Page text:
retire in place

“Retire in Place” and Live at Home Well into Your Golden Years

There’s a hot new retirement destination that more and more of my clients are flocking to.

It’s not a sunny beach in Florida, or a luxurious condo complex in Arizona.

Mexico? The Caribbean? No, think closer to home.

So close to home, in fact … that it IS home!

With all the modern comforts and services available to us, it’s really not surprising that many folks are deciding to “retire in place” and spend their golden years enjoying the familiar comforts of home. Plus today’s seniors are, by and large, healthier, more active, more connected, and more self-sufficient than previous generations. That means they’re also better-equipped to care for themselves longer before turning to alternative living arrangements, such as moving in with adult children or assisted living.

But don’t retire in place because it sounds like the least amount of hassle. Adapting your current living situation for your retirement can be real work! You’ll definitely have to consider the following:

1. Upgrade your home.

That spiral staircase isn’t going to get any easier on your knees as you age. It might be time to install a stair lift. Always wished you had a first-floor bathroom? Get an estimate. Ditto the roof that needs re-shingling, that leaky boiler, and any older appliances. If you really want to retire in place, do what you can to make your home as safe and comfortable as possible.

Also consider some fun upgrades as well, like building a big new porch or swimming pool to host family gatherings or turning that patch of gravel into a vegetable garden you’ll enjoy tending.

But if your old home is just too much work now that you’re older, or too big now that the kids are grown, think about moving into a more manageable house, condo, or apartment in your community.

This might be a situation where you should talk to your financial advisor about front-loading your withdrawal plan for some early retirement expenses.

2. Upgrade your tech.

I hate to be the one to tell you this, but it’s long-past time you traded in that old flip phone!

If you want to retire in place, then clear and reliable communication is going to be essential. A good smartphone won’t just keep you connected to your friends and family – it can help keep you safe. Many new medical alert buttons pair with smartphones to get you emergency help as quickly as possible. You can also pair smartphones with security systems to keep an eye on your home when you’re away.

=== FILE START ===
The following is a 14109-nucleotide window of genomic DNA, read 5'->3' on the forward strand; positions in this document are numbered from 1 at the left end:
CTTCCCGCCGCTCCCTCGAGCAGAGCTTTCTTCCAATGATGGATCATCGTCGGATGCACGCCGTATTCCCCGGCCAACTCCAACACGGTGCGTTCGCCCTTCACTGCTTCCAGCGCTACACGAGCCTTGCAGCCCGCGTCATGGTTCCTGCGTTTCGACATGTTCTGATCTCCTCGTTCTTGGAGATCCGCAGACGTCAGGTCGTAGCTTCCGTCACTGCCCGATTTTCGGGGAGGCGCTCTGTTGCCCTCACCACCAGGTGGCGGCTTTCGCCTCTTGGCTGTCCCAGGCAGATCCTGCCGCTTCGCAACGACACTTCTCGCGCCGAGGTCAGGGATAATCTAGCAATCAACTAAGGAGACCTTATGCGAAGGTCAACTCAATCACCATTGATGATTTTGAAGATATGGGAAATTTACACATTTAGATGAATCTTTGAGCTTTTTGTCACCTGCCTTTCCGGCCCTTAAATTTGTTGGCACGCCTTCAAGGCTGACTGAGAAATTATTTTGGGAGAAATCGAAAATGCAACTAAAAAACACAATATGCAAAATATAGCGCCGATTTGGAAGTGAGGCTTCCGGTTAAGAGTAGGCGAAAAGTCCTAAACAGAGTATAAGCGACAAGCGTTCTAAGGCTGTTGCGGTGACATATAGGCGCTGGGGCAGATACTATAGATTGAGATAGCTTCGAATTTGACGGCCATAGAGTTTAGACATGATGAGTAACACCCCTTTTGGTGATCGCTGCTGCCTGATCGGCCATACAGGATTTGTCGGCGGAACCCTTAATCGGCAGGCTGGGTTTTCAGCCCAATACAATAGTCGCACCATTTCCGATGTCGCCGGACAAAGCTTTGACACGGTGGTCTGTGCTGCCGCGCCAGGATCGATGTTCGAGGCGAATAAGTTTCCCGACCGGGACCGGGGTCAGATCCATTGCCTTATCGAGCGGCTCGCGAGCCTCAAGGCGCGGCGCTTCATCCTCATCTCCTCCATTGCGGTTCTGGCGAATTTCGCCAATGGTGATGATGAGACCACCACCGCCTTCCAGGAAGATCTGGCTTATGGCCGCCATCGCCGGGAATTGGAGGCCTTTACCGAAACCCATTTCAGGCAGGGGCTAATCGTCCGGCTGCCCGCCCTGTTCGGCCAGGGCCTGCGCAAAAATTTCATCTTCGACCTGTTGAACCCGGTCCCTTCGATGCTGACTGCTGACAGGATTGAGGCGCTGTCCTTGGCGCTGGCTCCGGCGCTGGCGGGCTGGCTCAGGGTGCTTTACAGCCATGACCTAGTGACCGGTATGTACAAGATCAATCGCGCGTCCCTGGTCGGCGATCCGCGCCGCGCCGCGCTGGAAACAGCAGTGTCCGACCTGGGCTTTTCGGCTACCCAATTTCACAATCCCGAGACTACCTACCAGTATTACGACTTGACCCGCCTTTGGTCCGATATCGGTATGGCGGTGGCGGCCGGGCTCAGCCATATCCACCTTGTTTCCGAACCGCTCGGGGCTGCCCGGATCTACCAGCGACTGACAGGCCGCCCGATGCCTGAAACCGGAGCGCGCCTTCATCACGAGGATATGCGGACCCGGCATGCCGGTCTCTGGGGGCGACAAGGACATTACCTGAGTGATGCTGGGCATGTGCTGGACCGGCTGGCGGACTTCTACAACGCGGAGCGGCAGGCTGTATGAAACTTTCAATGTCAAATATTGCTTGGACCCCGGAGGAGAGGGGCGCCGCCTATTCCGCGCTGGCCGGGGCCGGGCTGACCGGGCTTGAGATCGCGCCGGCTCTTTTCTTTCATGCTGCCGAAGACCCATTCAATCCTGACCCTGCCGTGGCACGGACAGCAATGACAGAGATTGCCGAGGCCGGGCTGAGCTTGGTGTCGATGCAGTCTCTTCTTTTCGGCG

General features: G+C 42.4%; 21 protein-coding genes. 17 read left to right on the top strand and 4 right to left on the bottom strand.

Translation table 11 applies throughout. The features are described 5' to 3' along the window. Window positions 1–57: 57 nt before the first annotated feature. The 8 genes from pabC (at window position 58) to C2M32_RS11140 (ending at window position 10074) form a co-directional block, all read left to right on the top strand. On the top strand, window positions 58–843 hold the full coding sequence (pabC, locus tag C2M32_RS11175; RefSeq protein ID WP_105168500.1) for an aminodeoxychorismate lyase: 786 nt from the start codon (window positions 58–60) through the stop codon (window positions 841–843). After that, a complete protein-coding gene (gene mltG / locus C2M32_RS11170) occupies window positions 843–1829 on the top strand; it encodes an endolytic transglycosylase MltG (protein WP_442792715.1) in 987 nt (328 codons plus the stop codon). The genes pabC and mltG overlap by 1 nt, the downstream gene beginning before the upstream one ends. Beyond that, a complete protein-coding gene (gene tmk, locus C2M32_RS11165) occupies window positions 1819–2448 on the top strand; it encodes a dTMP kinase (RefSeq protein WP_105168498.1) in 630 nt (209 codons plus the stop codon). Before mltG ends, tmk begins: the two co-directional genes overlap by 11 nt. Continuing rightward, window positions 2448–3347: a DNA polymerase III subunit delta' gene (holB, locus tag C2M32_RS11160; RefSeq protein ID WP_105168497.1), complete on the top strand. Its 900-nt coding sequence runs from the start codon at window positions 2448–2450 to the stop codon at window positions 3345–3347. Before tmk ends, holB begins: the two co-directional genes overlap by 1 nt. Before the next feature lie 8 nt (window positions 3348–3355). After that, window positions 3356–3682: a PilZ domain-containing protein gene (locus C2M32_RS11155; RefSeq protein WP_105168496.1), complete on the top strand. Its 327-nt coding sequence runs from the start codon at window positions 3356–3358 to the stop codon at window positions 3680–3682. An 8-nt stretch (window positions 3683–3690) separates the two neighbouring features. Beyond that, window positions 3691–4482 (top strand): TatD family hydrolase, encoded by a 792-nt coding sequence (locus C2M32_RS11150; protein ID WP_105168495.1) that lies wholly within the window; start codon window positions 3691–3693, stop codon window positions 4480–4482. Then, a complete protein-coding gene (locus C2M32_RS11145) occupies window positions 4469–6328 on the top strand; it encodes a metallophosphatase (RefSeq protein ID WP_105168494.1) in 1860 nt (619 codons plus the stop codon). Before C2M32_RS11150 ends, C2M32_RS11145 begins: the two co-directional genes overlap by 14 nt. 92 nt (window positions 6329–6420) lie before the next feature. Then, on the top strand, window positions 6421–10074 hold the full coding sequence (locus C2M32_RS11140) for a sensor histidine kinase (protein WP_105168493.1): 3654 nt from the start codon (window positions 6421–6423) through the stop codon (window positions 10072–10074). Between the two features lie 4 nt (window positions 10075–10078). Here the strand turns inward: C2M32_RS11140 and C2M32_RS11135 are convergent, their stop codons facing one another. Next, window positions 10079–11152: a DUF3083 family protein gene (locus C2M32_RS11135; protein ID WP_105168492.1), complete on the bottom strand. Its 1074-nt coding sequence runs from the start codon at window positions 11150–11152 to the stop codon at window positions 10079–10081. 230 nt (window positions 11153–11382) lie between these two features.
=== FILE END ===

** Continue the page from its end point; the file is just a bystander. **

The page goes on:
It also might be time to upgrade your old computer, especially if you have any interest in writing or digital photography that you want to pursue as a retirement pastime,  or if you’ll need accounting software to help you start up a new business.

Whatever your preferred method of accessing the internet, there are a wealth of online services that can make it easier to retire in place, such as grocery delivery and automated banking and bill pay. Just make sure you follow some of our tips on securing your online info from hackers and scammers.

And while we caution retirees against going full-on couch potato, don’t be afraid to reward yourself with some upgraded home entertainment options. The more active you are as you retire in place, the happier you’re likely to be. But there’s nothing wrong with having a nice new TV for Netflix nights as well.

3. Find a ride.

Even if you’re a younger retiree in good health, sometimes driving is just a hassle – especially if you have to take a trip by yourself. Investigate alternatives. Do you have easy access to public transportation? What ride-sharing services, like Uber and Lyft, are available in your area? Are there cycling paths with downtown access? Do you have any friends or neighbors with whom you could start a carpool? Many communities also have volunteer organizations and senior citizen centers that offer low-cost rides.